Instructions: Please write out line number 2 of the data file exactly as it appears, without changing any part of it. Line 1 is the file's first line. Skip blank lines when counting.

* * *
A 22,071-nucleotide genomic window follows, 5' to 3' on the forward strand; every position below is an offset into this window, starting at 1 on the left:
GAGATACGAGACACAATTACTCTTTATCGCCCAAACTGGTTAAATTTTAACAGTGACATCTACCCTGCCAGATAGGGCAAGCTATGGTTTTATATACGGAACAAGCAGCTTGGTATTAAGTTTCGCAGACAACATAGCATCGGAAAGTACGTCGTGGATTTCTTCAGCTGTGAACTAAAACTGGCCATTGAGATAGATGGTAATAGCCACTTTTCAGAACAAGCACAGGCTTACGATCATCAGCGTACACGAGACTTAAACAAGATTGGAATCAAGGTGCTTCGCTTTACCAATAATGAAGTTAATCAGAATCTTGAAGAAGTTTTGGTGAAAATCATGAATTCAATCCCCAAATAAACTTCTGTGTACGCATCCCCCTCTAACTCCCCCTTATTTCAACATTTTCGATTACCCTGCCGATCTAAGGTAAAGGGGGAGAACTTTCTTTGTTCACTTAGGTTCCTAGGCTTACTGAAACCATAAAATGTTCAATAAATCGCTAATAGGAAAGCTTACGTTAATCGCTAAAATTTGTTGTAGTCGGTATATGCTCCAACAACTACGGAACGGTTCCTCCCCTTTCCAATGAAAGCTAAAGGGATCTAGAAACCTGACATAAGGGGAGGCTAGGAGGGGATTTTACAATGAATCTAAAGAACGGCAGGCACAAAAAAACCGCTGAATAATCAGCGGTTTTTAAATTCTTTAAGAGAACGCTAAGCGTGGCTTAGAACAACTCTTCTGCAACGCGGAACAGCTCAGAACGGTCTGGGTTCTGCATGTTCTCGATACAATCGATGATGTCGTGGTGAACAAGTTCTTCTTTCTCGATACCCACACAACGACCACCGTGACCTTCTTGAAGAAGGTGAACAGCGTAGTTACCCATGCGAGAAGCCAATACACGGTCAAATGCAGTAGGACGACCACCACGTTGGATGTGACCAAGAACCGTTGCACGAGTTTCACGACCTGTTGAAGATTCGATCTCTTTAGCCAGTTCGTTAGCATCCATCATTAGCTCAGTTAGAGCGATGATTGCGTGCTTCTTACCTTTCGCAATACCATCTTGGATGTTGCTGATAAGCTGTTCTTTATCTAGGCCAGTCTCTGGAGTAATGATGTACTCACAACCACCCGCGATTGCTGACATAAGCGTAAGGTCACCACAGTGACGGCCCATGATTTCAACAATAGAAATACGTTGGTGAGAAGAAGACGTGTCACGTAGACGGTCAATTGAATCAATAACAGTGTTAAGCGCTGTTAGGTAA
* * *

GAGATACGAGACACAATTACTCTTTATCGCCCAAACTGGTTAAATTTTAACAGTGACATCTACCCTGCCAGATAGGGCAAGCTATGGTTTTATATACGGAACAAGCAGCTTGGTATTAAGTTTCGCAGACAACATAGCATCGGAAAGTACGTCGTGGATTTCTTCAGCTGTGAACTAAAACTGGCCATTGAGATAGATGGTAATAGCCACTTTTCAGAACAAGCACAGGCTTACGATCATCAGCGTACACGAGACTTAAACAAGATTGGAATCAAGGTGCTTCGCTTTACCAATAATGAAGTTAATCAGAATCTTGAAGAAGTTTTGGTGAAAATCATGAATTCAATCCCCAAATAAACTTCTGTGTACGCATCCCCCTCTAACTCCCCCTTATTTCAACATTTTCGATTACCCTGCCGATCTAAGGTAAAGGGGGAGAACTTTCTTTGTTCACTTAGGTTCCTAGGCTTACTGAAACCATAAAATGTTCAATAAATCGCTAATAGGAAAGCTTACGTTAATCGCTAAAATTTGTTGTAGTCGGTATATGCTCCAACAACTACGGAACGGTTCCTCCCCTTTCCAATGAAAGCTAAAGGGATCTAGAAACCTGACATAAGGGGAGGCTAGGAGGGGATTTTACAATGAATCTAAAGAACGGCAGGCACAAAAAAACCGCTGAATAATCAGCGGTTTTTAAATTCTTTAAGAGAACGCTAAGCGTGGCTTAGAACAACTCTTCTGCAACGCGGAACAGCTCAGAACGGTCTGGGTTCTGCATGTTCTCGATACAATCGATGATGTCGTGGTGAACAAGTTCTTCTTTCTCGATACCCACACAACGACCACCGTGACCTTCTTGAAGAAGGTGAACAGCGTAGTTACCCATGCGAGAAGCCAATACACGGTCAAATGCAGTAGGACGACCACCACGTTGGATGTGACCAAGAACCGTTGCACGAGTTTCACGACCTGTTGAAGATTCGATCTCTTTAGCCAGTTCGTTAGCATCCATCATTAGCTCAGTTAGAGCGATGATTGCGTGCTTCTTACCTTTCGCAATACCATCTTGGATGTTGCTGATAAGCTGTTCTTTATCTAGGCCAGTCTCTGGAGTAATGATGTACTCACAACCACCCGCGATTGCTGACATAAGCGTAAGGTCACCACAGTGACGGCCCATGATTTCAACAATAGAAATACGTTGGTGAGAAGAAGACGTGTCACGTAGACGGTCAATTGAATCAATAACAGTGTTAAGCGCTGTTAGGTAA